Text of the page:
Information for Developers and Consultants

What is an HRIA?

Under Section 12(2) of The Heritage Resources Act (PDF), if the Minister of Sport, Culture and Heritage has reason to believe that heritage resources or human remains are known, or thought likely to be present, on lands that are to be developed, then the owner/developer is required to conduct at his/her own expense, a heritage resource impact assessment (HRIA) and mitigation, if necessary, prior to the project’s start.

An HRIA is used to identify and assess any heritge resources that may be negatively impacted by development. Examples of heritage resources include but are not exclusive to works of nature or human endeavor that have prehistoric, historic, cultural, natural, scientifice or aesthic value. An HRIA is a written evaluation of the effect that a proposed development project may have upon heritage resources or human remanis at a site. Consultation, permitting, and field work involving surveying and mitigation may be part of the HRIA process.

Information about heritage resources and the HRIA process can be found in the publications, A Precious Resource for all Manitobans: Heritge Objects (PDF) and Managing Our Heritage Resources: Impact Assessment (PDF).

Who conducts an HRIA?

The developer must contract a qualified archaeological consultant to conduct an HRIA of the proposed development location, in order to identify and assess any heritage resources that may be negatively impacted by development.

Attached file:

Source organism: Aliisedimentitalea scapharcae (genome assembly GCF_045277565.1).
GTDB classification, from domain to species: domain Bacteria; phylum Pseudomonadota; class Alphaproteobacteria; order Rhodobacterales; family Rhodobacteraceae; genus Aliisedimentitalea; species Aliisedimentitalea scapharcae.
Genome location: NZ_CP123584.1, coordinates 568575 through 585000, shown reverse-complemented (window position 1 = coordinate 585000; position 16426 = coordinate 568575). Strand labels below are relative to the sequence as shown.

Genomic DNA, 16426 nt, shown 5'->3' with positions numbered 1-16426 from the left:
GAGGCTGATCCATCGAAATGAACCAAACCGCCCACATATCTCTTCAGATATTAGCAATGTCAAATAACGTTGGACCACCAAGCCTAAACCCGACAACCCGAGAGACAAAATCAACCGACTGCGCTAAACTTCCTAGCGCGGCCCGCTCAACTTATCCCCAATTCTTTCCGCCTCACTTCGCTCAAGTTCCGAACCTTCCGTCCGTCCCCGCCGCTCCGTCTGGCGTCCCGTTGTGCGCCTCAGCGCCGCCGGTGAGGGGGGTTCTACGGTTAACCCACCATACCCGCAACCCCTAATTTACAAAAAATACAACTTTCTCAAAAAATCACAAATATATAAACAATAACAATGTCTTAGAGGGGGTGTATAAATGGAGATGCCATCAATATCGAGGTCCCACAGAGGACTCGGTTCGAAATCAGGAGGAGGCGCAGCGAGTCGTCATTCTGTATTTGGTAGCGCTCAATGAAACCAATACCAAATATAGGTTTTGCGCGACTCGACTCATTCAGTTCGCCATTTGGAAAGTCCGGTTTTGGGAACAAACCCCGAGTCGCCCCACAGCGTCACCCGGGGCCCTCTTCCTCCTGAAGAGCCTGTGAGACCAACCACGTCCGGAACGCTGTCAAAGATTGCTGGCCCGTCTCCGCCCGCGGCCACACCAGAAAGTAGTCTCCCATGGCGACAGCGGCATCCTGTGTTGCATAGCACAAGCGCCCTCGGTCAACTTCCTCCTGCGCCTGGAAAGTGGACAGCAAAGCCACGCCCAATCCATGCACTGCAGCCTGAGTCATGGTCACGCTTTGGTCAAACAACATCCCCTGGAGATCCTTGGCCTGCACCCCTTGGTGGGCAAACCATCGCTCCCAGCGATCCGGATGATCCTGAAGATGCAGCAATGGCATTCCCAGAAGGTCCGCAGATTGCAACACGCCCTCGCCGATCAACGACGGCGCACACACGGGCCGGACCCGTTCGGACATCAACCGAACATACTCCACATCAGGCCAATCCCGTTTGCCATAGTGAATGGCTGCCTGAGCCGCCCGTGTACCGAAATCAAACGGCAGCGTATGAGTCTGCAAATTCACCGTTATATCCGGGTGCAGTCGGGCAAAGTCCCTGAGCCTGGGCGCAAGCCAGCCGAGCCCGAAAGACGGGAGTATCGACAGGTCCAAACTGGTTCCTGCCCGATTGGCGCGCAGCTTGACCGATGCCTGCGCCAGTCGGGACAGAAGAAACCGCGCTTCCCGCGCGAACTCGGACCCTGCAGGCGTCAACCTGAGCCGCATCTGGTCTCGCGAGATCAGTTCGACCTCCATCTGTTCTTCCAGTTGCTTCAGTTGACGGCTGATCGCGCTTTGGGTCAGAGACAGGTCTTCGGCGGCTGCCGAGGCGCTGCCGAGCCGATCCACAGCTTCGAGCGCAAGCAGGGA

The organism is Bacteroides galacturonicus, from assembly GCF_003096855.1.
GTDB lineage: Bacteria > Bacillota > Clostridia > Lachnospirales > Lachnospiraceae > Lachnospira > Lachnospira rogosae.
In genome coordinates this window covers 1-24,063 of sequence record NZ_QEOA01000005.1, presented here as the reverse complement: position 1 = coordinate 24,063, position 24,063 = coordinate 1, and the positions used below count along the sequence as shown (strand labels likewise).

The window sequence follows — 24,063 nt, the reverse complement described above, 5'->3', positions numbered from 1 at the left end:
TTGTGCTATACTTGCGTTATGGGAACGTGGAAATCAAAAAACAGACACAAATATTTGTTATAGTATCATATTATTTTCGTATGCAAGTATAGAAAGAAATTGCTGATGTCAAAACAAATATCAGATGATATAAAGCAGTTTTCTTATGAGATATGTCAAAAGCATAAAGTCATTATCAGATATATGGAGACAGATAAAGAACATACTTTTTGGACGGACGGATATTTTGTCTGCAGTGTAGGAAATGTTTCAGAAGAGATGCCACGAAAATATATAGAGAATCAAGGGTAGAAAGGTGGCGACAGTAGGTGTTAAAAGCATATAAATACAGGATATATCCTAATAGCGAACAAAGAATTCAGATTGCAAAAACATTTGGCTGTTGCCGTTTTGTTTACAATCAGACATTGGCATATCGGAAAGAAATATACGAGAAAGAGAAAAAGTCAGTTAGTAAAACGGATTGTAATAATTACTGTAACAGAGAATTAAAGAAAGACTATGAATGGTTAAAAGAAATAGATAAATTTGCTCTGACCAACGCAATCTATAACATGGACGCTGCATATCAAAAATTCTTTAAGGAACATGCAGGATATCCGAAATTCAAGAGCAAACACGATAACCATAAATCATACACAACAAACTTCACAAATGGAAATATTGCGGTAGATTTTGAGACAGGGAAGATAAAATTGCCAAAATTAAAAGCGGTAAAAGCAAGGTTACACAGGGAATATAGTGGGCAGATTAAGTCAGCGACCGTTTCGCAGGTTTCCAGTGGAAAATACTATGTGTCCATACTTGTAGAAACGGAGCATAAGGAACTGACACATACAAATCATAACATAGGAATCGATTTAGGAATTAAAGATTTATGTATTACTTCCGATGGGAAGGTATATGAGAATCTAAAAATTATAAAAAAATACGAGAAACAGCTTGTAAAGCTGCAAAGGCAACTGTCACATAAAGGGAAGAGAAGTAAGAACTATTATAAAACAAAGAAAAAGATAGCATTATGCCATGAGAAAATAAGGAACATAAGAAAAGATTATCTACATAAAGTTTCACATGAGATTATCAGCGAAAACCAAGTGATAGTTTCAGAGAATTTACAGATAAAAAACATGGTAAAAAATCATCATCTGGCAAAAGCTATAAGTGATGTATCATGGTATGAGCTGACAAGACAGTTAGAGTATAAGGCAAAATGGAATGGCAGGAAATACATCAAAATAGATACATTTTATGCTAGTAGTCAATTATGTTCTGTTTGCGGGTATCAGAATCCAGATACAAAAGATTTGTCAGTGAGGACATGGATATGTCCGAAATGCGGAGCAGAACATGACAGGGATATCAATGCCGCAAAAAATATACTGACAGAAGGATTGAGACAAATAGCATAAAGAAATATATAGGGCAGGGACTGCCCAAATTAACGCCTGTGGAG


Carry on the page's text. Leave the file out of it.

The consultant, in turn, will apply for a heritage permit (PDF) in order to conduct the work. If desirable, the Branch will work with the property stakeholders and their consultant(s) to draw up terms of reference for the project. Upon request, the Branch will provide a list of archaeological consultants who work in Manitoba. Please contact hrb.archaeology@gov.mb.ca for further information.

What should an HRIA report contain?

The HRIA should contain information that is typically found in a Manitoba Archaeology Site Inventory Form or an archaeological permit report. It should also contain relevant file numbers; pertinent maps, photographs and illustrations pertaining to the development and archaeological work in question; and photograph and artifact catalogue sheets. These points are listed on smf can be found in the HRIA Report Check-List [link]. A hard and electronic copy of the report is submitted to the Historic Resources Branch.

When is my HRIA considered completed?

The HRIA is considered complete once the heritage permit report has been reviewed by the Historic Resources Branch to ensure permitting requirements have been met. These requirements may include further investigations, completion of archaeological site inventory or site update forms as well as the submission of relevant artifact catalogues before final clearance is provided. Only upon the issuance of an official letter of clearance to the stakeholders from Manitoba’s Historic Resources Branch stating that all conditions have been met with satisfaction is an HRIA considered to be complete.

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